The epilogue is a reflection on Jeremiah 29:4-7. Hunter avers that “Jeremiah counseled his community not to be nostalgic for the past, for the past could not be recovered. Nor did he advise them to plan for insurrection….the exile was the place where God was at work. It would have been justifiable for the Jews to be hostile to their captors. It also would have been natural enough for them to withdraw from engaging the world around them. It would have been easy for them to simply assimilate…But God was calling them to something different – not to be defensive against, isolated from, or absorbed by the dominant culture, but to be faithfully present within that culture” (p. 277). Politically, it would be wise for Christians “to be silent for a season and learn how to enact their faith in public through acts of shalom rather than to try again to represent it publicly through laws, and political mobilization” (p. 281).
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The Good & Evil Serpent How a Universal Symbol Became Christianized by James H. Charlesworth
James Charlesworth, who was one of my teachers at Duke many years ago before moving to his now long career at Princeton, has written a fascinating study of snakes – and specifically the nature of symbolism in the ancient world. Here are some select thoughts of his so you can follow his train of thought through the 500+ pages of The Good & Evil Serpent How a Universal Symbol Became Christianized.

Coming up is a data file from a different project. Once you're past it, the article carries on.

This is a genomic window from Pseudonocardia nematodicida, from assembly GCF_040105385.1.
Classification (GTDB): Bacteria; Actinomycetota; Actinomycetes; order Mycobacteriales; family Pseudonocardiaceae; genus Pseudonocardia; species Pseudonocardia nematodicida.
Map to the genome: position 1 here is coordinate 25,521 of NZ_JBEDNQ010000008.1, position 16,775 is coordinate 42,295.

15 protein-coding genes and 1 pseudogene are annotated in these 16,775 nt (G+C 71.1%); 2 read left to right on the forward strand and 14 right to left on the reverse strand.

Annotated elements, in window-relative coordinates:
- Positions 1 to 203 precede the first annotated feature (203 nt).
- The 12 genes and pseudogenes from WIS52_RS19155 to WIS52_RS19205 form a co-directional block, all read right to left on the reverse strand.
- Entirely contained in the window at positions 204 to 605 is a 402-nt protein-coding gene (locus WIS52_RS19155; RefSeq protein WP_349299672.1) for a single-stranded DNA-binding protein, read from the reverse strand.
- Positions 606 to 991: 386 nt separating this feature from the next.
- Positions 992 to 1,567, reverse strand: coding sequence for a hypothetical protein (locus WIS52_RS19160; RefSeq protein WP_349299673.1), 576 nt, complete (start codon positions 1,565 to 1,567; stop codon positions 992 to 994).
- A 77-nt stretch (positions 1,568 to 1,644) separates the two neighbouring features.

“In our Western culture the snake has become only a pejorative symbol (as portrayed in the movies about Indiana Jones)…the snake that deceived Eve and Adam… or the snake/dragon that comes to the cosmic woman and futilely attempts to devour her child (Rev 12:1-6).”
Charlesworth’s interest is John 3:14. He summarizes what he thinks is going on with Jesus as the serpent lifted up in the wilderness:…
1. The serpent is sometimes a good symbol in world cultures.
2. The serpent was admired in Old Testament times and within Early Judaism.
3. The serpent was appreciated in the Greek and Roman periods.
4. The serpent was a positive symbol in the Judaism of the Fourth Evangelist.
5. John 3:14 means more than a parallel between the lifting up of the serpent and of Jesus.
6. John 3:14 is a poetic statement in parallel thought so that “the serpent” is synonymous with “the Son of Man.”
7. We can find an exegesis of Numbers 21 by a Jew contemporaneous with the Evangelist, and that the Jewish expositor stresses the positive symbolism of the copper (or bronze) serpent.
8. The Fourth Evangelist does not cavalierly treat the symbolism of the serpent he inherits from Numbers 21, but appreciates it and develops it in significantly positive ways.